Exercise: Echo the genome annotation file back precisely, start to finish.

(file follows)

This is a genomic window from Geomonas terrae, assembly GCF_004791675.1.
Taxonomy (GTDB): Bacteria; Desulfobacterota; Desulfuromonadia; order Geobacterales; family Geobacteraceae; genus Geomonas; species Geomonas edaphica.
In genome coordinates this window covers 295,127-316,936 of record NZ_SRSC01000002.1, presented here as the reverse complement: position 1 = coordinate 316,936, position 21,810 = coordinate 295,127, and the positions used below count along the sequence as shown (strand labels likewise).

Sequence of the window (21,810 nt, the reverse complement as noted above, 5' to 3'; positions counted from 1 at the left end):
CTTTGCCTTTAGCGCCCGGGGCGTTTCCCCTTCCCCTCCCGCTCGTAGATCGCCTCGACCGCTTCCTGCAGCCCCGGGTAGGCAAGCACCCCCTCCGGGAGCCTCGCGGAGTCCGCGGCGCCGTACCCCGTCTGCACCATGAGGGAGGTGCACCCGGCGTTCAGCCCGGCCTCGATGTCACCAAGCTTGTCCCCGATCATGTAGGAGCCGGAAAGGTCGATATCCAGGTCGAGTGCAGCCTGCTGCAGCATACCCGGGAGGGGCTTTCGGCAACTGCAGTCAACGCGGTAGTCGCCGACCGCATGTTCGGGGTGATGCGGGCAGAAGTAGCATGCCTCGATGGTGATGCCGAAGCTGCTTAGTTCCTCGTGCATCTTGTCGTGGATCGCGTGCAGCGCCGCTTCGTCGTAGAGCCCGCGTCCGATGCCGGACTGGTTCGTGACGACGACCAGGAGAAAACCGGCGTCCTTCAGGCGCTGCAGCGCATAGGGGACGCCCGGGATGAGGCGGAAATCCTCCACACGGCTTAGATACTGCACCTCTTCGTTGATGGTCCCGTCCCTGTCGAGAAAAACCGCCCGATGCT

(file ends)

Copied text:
This is a genomic window from Geomonas terrae, assembly GCF_004791675.1.
Taxonomy (GTDB): Bacteria; Desulfobacterota; Desulfuromonadia; order Geobacterales; family Geobacteraceae; genus Geomonas; species Geomonas edaphica.
In genome coordinates this window covers 295,127-316,936 of record NZ_SRSC01000002.1, presented here as the reverse complement: position 1 = coordinate 316,936, position 21,810 = coordinate 295,127, and the positions used below count along the sequence as shown (strand labels likewise).

Sequence of the window (21,810 nt, the reverse complement as noted above, 5' to 3'; positions counted from 1 at the left end):
CTTTGCCTTTAGCGCCCGGGGCGTTTCCCCTTCCCCTCCCGCTCGTAGATCGCCTCGACCGCTTCCTGCAGCCCCGGGTAGGCAAGCACCCCCTCCGGGAGCCTCGCGGAGTCCGCGGCGCCGTACCCCGTCTGCACCATGAGGGAGGTGCACCCGGCGTTCAGCCCGGCCTCGATGTCACCAAGCTTGTCCCCGATCATGTAGGAGCCGGAAAGGTCGATATCCAGGTCGAGTGCAGCCTGCTGCAGCATACCCGGGAGGGGCTTTCGGCAACTGCAGTCAACGCGGTAGTCGCCGACCGCATGTTCGGGGTGATGCGGGCAGAAGTAGCATGCCTCGATGGTGATGCCGAAGCTGCTTAGTTCCTCGTGCATCTTGTCGTGGATCGCGTGCAGCGCCGCTTCGTCGTAGAGCCCGCGTCCGATGCCGGACTGGTTCGTGACGACGACCAGGAGAAAACCGGCGTCCTTCAGGCGCTGCAGCGCATAGGGGACGCCCGGGATGAGGCGGAAATCCTCCACACGGCTTAGATACTGCACCTCTTCGTTGATGGTCCCGTCCCTGTCGAGAAAAACCGCCCGATGCT